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CQC seeks views on its new approach to regulating dental, independent healthcare and ambulance services

Published:
28 November 2014
Categories:
  • Media,
  • Ambulance services,
  • Dental service,
  • Hospitals

The Care Quality Commission (CQC) is asking people who run and use health and care services for views on the regulator’s plans for inspecting primary care dental services, and inspecting and rating ambulance and independent healthcare services.

Following the earlier roll-out of CQC’s new inspection approach for general practice, out-of-hours GP services, adult social care and in NHS acute hospitals, three consultations are launched today (Friday 28 November) to seek views on CQC’s plans for inspecting dental, ambulance and independent healthcare services.

CQC Chief Executive David Behan said:

"We have been carrying out new style of inspections in hospitals, mental health and community health services, adult social care services and GP practices over the past year.

“Now we are setting out the changes we are proposing to make to the way we regulate dental services, ambulance services and independent healthcare services that will help us to make sure that they provide safe, high-quality care.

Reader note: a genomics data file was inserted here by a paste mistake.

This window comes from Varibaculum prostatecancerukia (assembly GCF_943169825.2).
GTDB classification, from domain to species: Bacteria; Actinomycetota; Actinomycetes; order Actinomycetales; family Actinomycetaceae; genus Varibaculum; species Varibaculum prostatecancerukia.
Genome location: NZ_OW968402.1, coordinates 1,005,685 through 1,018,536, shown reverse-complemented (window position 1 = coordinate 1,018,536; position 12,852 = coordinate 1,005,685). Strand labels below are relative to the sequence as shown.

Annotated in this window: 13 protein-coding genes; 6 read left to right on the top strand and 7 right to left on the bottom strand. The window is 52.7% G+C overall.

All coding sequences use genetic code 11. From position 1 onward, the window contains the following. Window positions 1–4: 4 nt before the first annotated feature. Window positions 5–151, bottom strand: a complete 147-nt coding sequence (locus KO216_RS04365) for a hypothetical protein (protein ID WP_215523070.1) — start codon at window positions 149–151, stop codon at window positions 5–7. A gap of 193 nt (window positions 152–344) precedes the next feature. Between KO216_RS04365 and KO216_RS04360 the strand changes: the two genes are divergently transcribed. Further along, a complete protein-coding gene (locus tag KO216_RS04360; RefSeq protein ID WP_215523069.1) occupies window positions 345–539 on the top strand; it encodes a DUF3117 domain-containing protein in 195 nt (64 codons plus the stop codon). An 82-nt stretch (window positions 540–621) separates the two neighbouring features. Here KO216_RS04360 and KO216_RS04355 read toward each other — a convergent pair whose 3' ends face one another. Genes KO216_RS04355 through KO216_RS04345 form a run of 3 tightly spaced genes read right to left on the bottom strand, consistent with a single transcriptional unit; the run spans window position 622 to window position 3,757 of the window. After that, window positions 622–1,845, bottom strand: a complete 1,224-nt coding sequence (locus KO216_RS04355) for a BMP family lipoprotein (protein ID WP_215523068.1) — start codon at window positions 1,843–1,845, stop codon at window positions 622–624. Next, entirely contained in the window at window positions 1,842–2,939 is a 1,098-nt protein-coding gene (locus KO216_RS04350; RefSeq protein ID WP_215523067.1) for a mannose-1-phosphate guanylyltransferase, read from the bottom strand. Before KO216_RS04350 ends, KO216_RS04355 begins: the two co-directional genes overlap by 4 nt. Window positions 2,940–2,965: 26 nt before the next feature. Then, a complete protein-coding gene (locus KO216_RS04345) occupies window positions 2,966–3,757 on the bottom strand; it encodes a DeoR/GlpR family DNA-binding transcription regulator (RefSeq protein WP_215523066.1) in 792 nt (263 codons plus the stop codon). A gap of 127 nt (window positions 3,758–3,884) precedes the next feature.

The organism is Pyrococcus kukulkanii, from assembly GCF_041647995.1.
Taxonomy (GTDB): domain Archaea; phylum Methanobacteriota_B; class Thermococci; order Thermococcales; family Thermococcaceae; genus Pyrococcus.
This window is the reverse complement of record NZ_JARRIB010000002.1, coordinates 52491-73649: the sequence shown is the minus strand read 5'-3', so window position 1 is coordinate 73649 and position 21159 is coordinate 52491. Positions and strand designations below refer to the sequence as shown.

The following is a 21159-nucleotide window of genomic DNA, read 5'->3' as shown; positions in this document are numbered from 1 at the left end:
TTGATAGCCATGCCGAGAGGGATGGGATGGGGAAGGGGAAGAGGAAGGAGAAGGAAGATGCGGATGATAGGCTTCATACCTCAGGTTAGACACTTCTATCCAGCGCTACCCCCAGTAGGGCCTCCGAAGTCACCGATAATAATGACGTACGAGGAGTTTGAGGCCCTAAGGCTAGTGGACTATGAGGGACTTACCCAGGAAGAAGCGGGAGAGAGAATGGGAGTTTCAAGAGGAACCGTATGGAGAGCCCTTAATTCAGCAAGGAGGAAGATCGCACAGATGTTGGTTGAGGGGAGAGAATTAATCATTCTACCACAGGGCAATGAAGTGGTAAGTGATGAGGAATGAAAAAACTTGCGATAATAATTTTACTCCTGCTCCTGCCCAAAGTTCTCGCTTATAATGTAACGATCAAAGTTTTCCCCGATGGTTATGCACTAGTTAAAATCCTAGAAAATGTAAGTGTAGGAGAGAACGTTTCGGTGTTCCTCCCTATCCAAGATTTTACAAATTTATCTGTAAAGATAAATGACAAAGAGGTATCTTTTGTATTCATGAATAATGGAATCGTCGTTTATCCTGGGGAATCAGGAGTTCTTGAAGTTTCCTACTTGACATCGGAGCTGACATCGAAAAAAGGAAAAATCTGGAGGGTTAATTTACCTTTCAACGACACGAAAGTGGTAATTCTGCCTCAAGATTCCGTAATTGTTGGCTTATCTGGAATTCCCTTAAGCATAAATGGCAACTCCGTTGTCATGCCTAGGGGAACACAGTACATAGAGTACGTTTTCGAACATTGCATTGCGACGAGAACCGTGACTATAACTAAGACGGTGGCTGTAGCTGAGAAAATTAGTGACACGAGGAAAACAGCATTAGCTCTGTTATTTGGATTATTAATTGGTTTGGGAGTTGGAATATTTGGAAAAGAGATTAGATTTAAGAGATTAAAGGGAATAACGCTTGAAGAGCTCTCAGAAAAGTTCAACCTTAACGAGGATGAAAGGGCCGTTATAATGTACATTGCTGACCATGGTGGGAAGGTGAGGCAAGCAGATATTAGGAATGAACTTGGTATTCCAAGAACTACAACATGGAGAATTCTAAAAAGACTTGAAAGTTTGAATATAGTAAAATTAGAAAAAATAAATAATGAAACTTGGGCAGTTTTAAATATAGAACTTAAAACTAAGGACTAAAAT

“We want to hear what professionals, clinicians and members of the public think of these proposals."

Due to the view that people using primary care dental services are less likely to experience poor care, CQC proposes to inspect 10% of providers using random and risk-based inspections as well as inspecting in response to concerns. CQC does not intend to rate primary care dental services in 2015/16.

The consultation asks for views on these elements of the new approach and if people think that the approach will help dental practices to improve, for example by reporting on good practice.

We propose to divide the independent acute healthcare sector into three distinct groups which are ‘hospitals’, ‘single-specialty services’ and ‘non-hospital acute services’.

The approach we are proposing for the hospitals group closely follows the model we are using for NHS acute trust hospitals, with some modifications to take account of the differences between them.

We are proposing other, tailored approaches for the single-specialty services and non-hospital acute services. We are asking whether the sector agrees with these approaches.

We are also asking for views on whether special measures should be introduced into the independent healthcare sector and whether there should be a rating at corporate provider level for independent healthcare providers.

For ambulance providers (both NHS and independent services) we will also take a similar approach to that of acute services to check if the services are safe, effective, caring, responsive to people’s needs and well-led. This will help us to give NHS ambulances a rating of either outstanding, good, requires improvement or inadequate.

We outline our plans to inspect the following “core” services during our inspections of ambulance services. These are:

  • Emergency and Urgent Care Services
  • Patient Transport Services
  • Emergency Operations Centre
  • Resilience Planning

We are asking if ambulance providers agree with this approach.